Mark Hamill Talks <em>Star Wars</em> Live Action TV Show and the Joker

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I rarely get star struck anymore, but I couldn't help myself this time. I recently attended the red carpet for the Spike TV Video Game Awards in Downtown LA, and Luke Skywalker himself, Mark Hamill stopped by to chat for a few minutes. While trying to ignore memories of reading the Star Wars books as a kid and seeing the movie for the first time, (Huge for blog is called "Girl Meets Lightsaber" for Pete's sake.) I asked him about his amazing career as a voice actor, the upcoming live-action Star Wars television show and the surprising video games he's good at. By the way, Hamill tells me that he reads the Huffington Post every day.


So you're up for an award tonight for your role as the Joker in Batman: Arkham Asylum. How is it revisiting this role? [note: Hamill played the Joker in the Emmy Award-winning Batman: The Animated Series from 1992-1995.)

Well, it's funny, because I am a lifelong fan. So it's important to me, mostly because I didn't want to disappoint the fans. And being a fan, I know how critical they can be. Part of the fun of it is the anonymity. I mean, people think, well, you're an actor. Shouldn't you want to be more know. But it's just so mysterious to be part of an animated project. And when you're in the dark, you can really mind-meld with the character in a way that you wouldn't ordinarily. When you're on camera, you really can get an appearance anxiety. How you're standing, how your hair looks, how you're wearing your jacket, which disappears when you do animation or video game, and I love it. I just love it. It's just thrilling. In other words, I would never get cast as the Joker if they could see me, I don't think.


I remember when I first heard you were doing it...

Everybody goes, 'Oh, that Mark Hamill?

But your voice! You are one of the most recognizable voice actors ever.

What a thrill! I said I wanted...I went to New York and did six or seven Broadways shows. Elephant Man, Amadeus, and playing Tony Hart in a musical...because I wanted to be a character actor. I'm not a leading man, I don't think.

[laughs] You've only done the most iconic leading man role of all time.

Yeah, but he was like a farm boy. He wasn't really a traditional leading man. But what I'm saying is, be careful what you wish for, because I can't think of a character that's more 180 degrees in the opposite direction than someone who's iconic for his benevolence and his goody-goody kind of image. And Joker is wonderfully twisted and flamboyant. I love him because he's so unpredictable, you know? He can kiss you and kill you within a heartbeat. And he's dangerous in that way. So we had a lot of fun over the years. This one, because it doesn't fall under the auspices of Standards and Practices, you can be a little bit more violent and scary. So this one is pretty grim, I must say.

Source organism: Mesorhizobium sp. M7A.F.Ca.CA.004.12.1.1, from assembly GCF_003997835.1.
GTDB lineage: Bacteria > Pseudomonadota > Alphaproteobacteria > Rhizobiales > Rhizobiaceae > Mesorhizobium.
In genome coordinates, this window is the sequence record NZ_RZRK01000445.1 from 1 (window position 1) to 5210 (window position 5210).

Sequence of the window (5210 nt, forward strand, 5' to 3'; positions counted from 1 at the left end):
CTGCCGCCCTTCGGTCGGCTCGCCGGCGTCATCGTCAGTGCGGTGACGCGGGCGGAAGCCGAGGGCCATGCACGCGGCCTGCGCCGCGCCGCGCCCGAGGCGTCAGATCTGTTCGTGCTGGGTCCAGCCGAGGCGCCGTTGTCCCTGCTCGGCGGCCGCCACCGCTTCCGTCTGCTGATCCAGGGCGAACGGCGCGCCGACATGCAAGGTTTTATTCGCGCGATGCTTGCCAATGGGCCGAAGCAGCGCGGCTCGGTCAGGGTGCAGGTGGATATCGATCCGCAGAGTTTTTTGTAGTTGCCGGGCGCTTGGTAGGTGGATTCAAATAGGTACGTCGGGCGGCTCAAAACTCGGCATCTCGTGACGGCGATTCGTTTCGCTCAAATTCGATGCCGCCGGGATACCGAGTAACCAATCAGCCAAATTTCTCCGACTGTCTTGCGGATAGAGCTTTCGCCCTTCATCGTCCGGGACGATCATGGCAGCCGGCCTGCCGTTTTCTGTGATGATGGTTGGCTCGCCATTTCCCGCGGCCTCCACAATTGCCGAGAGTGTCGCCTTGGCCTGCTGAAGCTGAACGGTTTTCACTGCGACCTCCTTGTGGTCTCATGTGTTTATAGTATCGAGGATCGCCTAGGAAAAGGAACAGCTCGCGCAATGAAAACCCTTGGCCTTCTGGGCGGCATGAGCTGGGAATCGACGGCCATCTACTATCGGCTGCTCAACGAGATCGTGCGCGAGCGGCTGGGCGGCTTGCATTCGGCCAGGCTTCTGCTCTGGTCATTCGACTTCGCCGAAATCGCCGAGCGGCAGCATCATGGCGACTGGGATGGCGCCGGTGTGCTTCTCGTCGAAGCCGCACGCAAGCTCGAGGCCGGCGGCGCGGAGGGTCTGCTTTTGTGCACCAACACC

Do you play it?

Well, you know, I've...there was a sample game down at Comic Con that I tried. But I can't really say...I don't want to dig myself too deep. My boys and my daughter are much better than the old man, I have to say.

Do you have a video game that you love to play?

Arkham Asylum. [laughs] They laugh because the games that I could master were made for little girls. I said, 'I beat Little Mermaid! Yes!'

That's awesome!

And they laugh so hard, because...I don't know. I think each generation has more of a facility to do these things. I get rattled. I don't like games where if you stand still, you get attacked by stuff. I like to just stand and let me gather my wits, and there's not many games that let you do that.

I have to ask you about the upcoming Star Wars live-action television show. Are you looking forward to that? And have there been any movements to get you on in some way?

I don't think it's set in the time frame. I don't know what the time frame is. My guess would be, if Luke appears, they'd want him younger. [laughs] So they'd get a different actor. I really don't know. But one think I think is a positive step in terms of it being a TV series is that they're going to really have to rely on good scripts rather than making it some special effects extravaganza. So he kind of got caught up in making it bigger and bigger and bigger and bigger until you're just exploding with special effects all over the screen like some fireworks display. And to me, I think it's more important to make the audience care about the characters. And I think with an hour script for TV, he might be able to reboot in a way that's positive.

What about playing a different character?

Yeah, well, I'm old enough to play Obi Wan now. [laughs]

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